What to Consider when Downsizing

By Teresa X. Nguyen, Marketing & Communications Coordinator, Long & Foster Marketing.

Sep 201925

What to Consider when Downsizing

By Teresa X. Nguyen, Marketing & Communications Coordinator, Long & Foster Marketing.

There comes a time for most people when it becomes necessary to move into a smaller home or a senior community. When struck with this thought, many are unsure of where to start or what to do. Luckily, expert downsizer and Realtor Anna Greves, has provided insight to people hit with the realization that they need to scale down their accommodations and belongings.

The process can be difficult

Downsizing comes with the inevitability of having to discard items that have accumulated over the years. Many may find it difficult to detach themselves from items they love – whether it be children’s books, diplomas or travel souvenirs. To make the process of separation easier, Greves suggests “taking photographs of items you love but can do without and putting together a photo album for you to look through later.”

Downsizing is a long and time-consuming process

People never realize how much stuff they have until they need to move. The first step to downsizing is to go through everything in your closet, starting with the linen closet and then moving on to shoes and clothes. A good tactic to employ when eliminating clothes is to hang everything in your closet with the hangers all facing forward and turning the hanger around once you’ve worn an article of clothing. After six months, check to see which hangers are still facing forward and think about discarding those clothes.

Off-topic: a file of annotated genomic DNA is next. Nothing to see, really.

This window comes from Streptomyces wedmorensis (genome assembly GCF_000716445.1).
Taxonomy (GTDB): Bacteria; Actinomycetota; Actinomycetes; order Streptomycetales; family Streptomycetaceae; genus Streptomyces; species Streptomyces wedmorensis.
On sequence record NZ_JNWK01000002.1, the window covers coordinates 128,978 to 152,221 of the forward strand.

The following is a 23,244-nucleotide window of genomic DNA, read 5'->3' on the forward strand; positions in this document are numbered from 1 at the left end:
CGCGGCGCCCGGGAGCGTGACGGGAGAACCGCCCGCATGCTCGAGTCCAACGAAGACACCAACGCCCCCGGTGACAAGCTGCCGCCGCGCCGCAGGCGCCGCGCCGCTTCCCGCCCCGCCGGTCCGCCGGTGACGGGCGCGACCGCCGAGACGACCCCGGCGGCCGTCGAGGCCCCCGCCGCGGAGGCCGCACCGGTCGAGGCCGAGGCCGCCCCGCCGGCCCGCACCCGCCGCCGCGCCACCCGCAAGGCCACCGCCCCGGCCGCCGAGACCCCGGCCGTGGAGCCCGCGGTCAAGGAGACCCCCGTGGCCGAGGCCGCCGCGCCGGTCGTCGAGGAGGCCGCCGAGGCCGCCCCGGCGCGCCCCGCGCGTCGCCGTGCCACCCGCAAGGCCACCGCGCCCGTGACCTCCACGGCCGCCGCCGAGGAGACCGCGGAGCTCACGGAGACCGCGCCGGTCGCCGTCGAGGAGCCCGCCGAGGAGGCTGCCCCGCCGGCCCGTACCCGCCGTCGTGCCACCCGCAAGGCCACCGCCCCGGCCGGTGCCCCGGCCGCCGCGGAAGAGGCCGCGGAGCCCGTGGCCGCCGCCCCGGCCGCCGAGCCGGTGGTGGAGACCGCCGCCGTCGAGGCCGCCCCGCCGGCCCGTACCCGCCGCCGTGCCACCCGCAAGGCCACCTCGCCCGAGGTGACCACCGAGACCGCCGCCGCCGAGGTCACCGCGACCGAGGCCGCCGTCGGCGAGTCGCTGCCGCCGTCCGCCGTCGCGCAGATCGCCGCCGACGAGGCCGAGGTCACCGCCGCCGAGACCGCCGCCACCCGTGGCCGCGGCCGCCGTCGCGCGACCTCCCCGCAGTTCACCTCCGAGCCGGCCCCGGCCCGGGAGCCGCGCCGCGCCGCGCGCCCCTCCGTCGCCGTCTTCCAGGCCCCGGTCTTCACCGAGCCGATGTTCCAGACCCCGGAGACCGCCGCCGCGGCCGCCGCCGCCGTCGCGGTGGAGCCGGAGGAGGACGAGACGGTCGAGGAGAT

When removing items, it’s good to put things into two categories: items to donate and items to sell. You could even get an expert in to get an appraisal on art, jewelry, coins and stamps. Also separate everyday things from once-in-a-while things. Once-in-a-while things include fancy china, glassware and old books.

It involves both the owner and the downsizer

Greves said that a major misconception people have is that “when they hire a good downsizer, the downsizer will tell them what to keep and what to discard.” While a downsizer can inform you on items that may be worth monetary value if sold, being involved will ensure things are not thrown out that you wanted to keep.

Call or consult a downsizing company

Even if you think you’ve got a good handle on the downsizing process, a professional downsizer will make everything much easier. Most companies will provide a free consultation and set up a calendar plan according to the homeowner’s wishes and timeline. Anyone considering downsizing should “take the time to sit down with a downsizer for an hour to express their desires and figure out what they want.” They’ll plan out when to start, where to start and help with the packing and distribution.

Greves’ downsizing and home organizing service, Elite Concierge, provides a complimentary consultation and can be reached at 703-518-8777 for additional information.

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